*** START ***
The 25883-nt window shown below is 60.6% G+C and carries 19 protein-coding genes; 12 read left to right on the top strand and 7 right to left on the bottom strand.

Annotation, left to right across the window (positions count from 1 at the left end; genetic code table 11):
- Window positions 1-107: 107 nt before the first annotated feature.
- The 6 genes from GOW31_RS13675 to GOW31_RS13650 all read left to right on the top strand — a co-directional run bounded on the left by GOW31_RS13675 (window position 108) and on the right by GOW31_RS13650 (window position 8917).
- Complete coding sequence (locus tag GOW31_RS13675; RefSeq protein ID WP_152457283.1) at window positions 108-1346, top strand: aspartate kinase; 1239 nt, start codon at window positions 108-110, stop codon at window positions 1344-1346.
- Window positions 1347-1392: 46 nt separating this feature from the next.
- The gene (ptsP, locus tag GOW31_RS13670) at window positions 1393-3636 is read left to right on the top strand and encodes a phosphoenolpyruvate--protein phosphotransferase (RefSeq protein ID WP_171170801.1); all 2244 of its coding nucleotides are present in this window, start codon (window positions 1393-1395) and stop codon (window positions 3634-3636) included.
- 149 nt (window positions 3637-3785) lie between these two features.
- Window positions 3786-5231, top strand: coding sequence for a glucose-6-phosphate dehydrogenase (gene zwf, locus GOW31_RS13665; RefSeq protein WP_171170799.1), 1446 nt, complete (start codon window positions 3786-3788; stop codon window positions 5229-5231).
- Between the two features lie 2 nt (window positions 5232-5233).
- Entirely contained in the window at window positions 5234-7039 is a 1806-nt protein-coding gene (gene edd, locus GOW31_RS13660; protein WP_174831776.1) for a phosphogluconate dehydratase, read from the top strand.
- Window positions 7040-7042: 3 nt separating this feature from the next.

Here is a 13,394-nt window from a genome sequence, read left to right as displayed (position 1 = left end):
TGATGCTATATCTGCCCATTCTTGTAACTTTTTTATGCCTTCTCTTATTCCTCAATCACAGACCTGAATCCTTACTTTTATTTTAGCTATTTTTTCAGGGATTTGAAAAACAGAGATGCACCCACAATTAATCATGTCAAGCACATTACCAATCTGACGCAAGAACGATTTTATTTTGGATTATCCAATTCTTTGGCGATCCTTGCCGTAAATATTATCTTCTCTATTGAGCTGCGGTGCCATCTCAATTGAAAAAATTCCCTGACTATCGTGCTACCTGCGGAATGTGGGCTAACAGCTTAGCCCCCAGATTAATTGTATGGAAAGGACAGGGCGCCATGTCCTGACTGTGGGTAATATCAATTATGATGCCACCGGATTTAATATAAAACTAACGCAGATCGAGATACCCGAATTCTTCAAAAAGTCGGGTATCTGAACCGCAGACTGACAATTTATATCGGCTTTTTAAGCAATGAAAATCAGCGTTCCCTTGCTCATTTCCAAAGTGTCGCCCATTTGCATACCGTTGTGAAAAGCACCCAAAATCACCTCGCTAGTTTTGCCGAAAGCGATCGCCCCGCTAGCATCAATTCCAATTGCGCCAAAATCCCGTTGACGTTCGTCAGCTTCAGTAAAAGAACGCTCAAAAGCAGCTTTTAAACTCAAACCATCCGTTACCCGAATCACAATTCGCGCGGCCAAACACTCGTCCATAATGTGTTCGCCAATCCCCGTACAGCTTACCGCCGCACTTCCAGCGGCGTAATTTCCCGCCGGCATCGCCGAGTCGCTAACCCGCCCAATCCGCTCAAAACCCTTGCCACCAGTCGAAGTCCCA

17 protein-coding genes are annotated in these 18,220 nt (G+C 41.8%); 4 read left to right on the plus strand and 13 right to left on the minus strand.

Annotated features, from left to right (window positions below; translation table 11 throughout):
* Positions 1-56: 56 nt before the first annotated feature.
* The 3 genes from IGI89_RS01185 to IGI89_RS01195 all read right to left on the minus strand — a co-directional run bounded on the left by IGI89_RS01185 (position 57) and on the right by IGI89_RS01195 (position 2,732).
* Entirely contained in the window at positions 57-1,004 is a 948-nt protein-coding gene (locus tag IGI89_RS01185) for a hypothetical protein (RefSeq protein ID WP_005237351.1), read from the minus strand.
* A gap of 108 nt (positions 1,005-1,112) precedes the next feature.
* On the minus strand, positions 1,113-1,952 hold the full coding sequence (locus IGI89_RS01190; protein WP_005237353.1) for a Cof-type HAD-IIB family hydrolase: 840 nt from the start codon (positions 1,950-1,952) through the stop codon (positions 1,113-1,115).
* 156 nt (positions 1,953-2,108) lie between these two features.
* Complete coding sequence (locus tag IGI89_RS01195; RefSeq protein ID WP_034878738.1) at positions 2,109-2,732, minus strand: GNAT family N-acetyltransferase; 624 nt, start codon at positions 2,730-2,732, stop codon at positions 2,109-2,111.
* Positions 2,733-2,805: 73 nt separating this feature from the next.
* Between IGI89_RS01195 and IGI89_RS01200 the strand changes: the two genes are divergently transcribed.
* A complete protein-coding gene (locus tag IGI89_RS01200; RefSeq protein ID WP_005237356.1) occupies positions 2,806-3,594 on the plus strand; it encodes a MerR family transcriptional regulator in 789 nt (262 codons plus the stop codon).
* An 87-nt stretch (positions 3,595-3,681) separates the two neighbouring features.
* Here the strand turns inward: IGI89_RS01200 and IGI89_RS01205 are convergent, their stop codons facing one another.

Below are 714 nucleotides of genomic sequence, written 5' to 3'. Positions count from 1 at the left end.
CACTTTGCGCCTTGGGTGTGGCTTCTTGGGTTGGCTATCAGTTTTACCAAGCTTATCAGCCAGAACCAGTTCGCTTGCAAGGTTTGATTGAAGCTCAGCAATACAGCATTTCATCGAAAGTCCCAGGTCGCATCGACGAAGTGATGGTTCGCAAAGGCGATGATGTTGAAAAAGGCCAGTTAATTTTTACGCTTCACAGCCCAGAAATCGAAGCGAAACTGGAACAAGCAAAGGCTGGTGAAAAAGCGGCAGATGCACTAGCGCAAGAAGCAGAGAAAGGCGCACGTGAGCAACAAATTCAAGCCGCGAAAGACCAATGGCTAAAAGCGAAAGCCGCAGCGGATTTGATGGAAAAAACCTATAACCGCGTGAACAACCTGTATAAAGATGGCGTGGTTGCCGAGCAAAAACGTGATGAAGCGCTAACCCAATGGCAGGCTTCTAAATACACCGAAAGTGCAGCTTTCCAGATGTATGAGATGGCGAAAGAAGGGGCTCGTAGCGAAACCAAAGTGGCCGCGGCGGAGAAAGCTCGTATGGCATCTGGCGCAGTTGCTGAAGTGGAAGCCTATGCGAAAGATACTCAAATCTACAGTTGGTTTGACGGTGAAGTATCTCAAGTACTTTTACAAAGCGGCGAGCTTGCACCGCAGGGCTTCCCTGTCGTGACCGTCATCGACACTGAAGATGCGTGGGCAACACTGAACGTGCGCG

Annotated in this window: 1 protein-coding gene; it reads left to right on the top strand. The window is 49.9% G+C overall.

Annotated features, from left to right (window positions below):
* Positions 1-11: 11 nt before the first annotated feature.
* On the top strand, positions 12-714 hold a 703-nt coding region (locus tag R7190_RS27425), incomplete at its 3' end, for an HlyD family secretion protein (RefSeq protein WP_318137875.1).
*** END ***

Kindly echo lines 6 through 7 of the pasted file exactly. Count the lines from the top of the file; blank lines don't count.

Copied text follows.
- Window positions 1347-1392: 46 nt separating this feature from the next.
- The gene (ptsP, locus tag GOW31_RS13670) at window positions 1393-3636 is read left to right on the top strand and encodes a phosphoenolpyruvate--protein phosphotransferase (RefSeq protein ID WP_171170801.1); all 2244 of its coding nucleotides are present in this window, start codon (window positions 1393-1395) and stop codon (window positions 3634-3636) included.